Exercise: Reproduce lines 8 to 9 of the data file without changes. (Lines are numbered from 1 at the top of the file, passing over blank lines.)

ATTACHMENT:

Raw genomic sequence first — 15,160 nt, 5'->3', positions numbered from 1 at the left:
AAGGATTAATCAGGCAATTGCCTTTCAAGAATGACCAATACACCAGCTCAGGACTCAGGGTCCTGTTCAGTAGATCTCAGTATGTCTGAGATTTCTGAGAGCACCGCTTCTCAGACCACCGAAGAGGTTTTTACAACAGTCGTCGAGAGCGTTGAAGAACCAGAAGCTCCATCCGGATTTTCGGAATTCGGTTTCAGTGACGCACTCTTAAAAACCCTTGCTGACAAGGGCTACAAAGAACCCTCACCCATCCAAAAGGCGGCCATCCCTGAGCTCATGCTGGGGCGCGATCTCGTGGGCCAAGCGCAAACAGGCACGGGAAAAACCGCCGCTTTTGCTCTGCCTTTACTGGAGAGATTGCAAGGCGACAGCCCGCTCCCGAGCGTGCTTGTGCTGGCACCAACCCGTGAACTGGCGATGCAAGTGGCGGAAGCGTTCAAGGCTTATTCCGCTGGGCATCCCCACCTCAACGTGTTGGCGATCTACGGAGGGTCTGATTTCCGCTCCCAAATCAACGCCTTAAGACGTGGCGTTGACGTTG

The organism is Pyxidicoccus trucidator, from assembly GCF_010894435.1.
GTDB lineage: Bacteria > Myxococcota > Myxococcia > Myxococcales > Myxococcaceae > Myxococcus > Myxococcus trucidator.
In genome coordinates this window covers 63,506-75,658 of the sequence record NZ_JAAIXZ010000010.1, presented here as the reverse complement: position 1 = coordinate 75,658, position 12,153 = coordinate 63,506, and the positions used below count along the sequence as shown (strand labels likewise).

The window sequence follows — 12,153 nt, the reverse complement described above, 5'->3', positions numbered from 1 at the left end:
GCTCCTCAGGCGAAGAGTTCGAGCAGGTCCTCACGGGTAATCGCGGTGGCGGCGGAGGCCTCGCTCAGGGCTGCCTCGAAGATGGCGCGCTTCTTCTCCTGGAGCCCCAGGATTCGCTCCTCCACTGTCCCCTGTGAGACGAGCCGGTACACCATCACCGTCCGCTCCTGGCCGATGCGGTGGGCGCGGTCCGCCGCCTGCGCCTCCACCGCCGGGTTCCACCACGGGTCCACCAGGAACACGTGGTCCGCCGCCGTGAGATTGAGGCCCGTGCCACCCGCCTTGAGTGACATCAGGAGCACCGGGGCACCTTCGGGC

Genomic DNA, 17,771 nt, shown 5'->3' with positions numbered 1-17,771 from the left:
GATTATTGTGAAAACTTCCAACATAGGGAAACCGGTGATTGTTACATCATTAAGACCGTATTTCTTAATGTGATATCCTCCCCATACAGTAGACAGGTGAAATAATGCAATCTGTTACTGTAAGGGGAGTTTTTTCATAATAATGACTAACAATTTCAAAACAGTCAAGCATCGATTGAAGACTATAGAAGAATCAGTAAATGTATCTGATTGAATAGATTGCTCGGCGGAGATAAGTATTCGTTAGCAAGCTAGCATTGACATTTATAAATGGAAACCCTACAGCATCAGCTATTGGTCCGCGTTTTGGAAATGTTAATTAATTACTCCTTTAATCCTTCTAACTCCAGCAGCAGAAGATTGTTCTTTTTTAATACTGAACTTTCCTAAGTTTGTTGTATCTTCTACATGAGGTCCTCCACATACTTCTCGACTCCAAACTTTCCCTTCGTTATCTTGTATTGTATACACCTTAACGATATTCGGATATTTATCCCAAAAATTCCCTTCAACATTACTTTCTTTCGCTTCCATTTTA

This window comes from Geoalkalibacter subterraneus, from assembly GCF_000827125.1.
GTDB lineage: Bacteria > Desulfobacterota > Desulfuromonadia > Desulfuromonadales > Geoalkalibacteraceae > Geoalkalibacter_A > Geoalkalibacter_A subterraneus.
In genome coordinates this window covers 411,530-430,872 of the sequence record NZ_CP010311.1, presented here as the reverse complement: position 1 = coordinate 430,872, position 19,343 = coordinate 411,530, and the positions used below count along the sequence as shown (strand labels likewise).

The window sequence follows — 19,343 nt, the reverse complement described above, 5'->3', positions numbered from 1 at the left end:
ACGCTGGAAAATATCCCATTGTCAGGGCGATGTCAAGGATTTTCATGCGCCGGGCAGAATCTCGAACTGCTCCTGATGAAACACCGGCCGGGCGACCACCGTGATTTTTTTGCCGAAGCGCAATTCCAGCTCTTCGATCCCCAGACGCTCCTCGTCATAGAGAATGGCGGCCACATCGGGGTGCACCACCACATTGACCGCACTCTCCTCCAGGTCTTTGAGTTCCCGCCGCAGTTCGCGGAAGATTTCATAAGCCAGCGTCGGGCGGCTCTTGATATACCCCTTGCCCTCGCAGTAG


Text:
Genomic DNA, 17,771 nt, shown 5'->3' with positions numbered 1-17,771 from the left:
GATTATTGTGAAAACTTCCAACATAGGGAAACCGGTGATTGTTACATCATTAAGACCGTATTTCTTAATGTGATATCCTCCCCATACAGTAGACAGGTGAAATAATGCAATCTGTTACTGTAAGGGGAGTTTTTTCATAATAATGACTAACAATTTCAAAACAGTCAAGCATCGATTGAAGACTATAGAAGAATCAGTAAATGTATCTGATTGAATAGATTGCTCGGCGGAGATAAGTATTCGTTAGCAAGCTAGCATTGACATTTATAAATGGAAACCCTACAGCATCAGCTATTGGTCCGCGTTTTGGAAATGTTAATTAATTACTCCTTTAATCCTTCTAACTCCAGCAGCAGAAGATTGTTCTTTTTTAATACTGAACTTTCCTAAGTTTGTTGTATCTTCTACATGAGGTCCTCCACATACTTCTCGACTCCAAACTTTCCCTTCGTTATCTTGTATTGTATACACCTTAACGATATTCGGATATTTATCCCAAAAATTCCCTTCAACATTACTTTCTTTCGCTTCCATTTTA